Used to its extreme, the spiral of silence theory is as much a measure of protection as it is one of oppression. The theory applies only to moral issues that tend to evoke passionate responses, thus it can be used to contain social unrest over highly controversial topics. On the other hand, when used deliberately, it becomes a method for manipulation, control and coercion.
The Internet is supposed to have overcome the spiral of silence by freeing people from isolation. However, it could also trigger social withdrawal as evidenced by low peer response in the chat group. As others are wont to keep their opinions to themselves for fear of isolation and rejection, this may lead to their eventual withdrawal from participation. The same thing can happen in the larger social setting when people become disengaged from their community; they lose interest and start to withdraw as active and participating members of their larger society.
When people fear isolation, they feel shackled, not free to speak up if they hold dissenting views. Thus, we find people restricting themselves to having conversations with only like-minded individuals, or only about safer issues, or even refraining from joining the conversation altogether. In the end, this hinders diversity and equality of participants and prevents different viewpoints from fully blossoming into a democracy of ideas.
The fear of isolation or even humiliation inhibits others from joining in the discussion especially if there are members of the group who tend to dominate, and to some extent, bully others to submission to their beliefs. Instead of engaging with others in discussing difficult issues, the dissenting members will now feel they don’t belong—they have been cast aside as outsiders—and thus withdraw in silence.
Where there is less taunting among members in the group, the tendency to conform is reduced. People who would like to dissent feel freer, more at ease to express their views because they don’t have to endure the derision and ridicule from the vocal few. Yet, the spiral of silence works because some people believe consciously or subconsciously that the expression of unpopular opinions will lead to negative repercussions, especially if an active subgroup in the chat group feeds on embarrassing and humiliating others with ad hominem arguments, name-calling, or totally inane and irrelevant remarks.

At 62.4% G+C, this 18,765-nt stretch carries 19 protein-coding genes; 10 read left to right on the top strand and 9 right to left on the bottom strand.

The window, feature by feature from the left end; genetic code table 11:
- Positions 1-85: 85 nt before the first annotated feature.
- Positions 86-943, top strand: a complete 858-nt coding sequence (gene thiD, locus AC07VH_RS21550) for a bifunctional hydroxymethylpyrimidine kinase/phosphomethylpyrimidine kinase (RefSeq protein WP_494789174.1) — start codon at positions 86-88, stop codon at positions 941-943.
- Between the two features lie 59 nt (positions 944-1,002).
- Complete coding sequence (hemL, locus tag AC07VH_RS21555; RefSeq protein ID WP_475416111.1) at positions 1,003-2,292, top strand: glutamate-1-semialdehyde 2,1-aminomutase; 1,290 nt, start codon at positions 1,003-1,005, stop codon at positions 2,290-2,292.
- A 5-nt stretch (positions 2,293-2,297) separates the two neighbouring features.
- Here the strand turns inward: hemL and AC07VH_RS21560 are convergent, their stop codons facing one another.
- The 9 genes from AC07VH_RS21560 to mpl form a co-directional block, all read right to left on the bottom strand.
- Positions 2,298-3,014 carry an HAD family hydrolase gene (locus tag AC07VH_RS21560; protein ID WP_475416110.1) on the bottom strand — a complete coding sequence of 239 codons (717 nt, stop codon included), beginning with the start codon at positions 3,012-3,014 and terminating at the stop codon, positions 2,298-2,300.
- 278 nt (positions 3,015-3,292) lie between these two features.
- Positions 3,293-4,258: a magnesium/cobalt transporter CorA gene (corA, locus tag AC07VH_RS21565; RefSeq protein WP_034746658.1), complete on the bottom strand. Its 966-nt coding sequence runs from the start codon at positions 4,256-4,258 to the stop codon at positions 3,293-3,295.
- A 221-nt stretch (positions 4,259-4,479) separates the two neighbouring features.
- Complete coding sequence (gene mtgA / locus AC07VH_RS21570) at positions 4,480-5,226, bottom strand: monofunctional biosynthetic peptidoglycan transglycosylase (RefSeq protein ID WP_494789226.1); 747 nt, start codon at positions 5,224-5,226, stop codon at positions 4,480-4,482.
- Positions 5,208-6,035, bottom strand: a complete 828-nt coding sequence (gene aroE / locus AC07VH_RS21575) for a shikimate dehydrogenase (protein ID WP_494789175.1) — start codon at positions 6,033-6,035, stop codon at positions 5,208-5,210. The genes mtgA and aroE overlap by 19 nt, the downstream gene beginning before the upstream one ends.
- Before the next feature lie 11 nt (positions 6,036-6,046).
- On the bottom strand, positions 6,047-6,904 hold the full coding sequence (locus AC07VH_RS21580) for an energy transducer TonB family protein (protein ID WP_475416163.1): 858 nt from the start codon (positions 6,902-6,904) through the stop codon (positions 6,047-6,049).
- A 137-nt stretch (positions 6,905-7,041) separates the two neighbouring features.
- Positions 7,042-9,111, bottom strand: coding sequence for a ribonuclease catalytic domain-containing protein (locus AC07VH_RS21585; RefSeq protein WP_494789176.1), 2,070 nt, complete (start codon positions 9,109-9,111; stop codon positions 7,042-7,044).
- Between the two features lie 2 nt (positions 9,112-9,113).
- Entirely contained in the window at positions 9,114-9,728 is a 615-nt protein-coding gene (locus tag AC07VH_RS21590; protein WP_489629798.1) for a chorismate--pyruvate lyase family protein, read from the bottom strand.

L. Dahlberg wrote in The Internet and Democratic Discourse: Information, Communication and Society that “The blindness of cyberspace to bodily identity ... [is supposed to allow] people to interact as if they were equals. Arguments are said to be assessed by the value of the claims themselves and not the social position of the poster.” His main argument, therefore, is that the Internet has made it possible to liberate people from the social hierarchies and power relations that exist offline or in actual face-to-face communication.
Cross-cultural differences may quite possibly affect one’s willingness to speak out, thus the theory of spiral of silence has some limitations when applied in non-Western cultures. Filipinos for that matter, more than others, are inclined to gauge the opinion climate when deciding whether to speak out. This is also perhaps engendered by some—or the majority among us—who keep people from speaking out believing that doing so is mere rabble-rousing and a negative thing to do. That it is better to act rather than simply talk.
But without criticism or thoughtful analysis of our strengths, weaknesses and differences, we’ll never be able to identify opportunities for improvement. We can’t simply just say “Let's find positive attributes in ourselves rather than flog and inflict wounds,” and expect the magic formula for redemption to appear. I prefer the stance of Hu Shuli, the founding editor of Caijing, a widely-circulated Chinese biweekly magazine when justifying her magazine’s role in acknowledging China’s authority (in relation to freedom of the press) while at the same time fighting prudently to improve it.
According to Shuli, Caijing is like a woodpecker, forever hammering at a tree, trying not to knock it down but to make it grow straighter.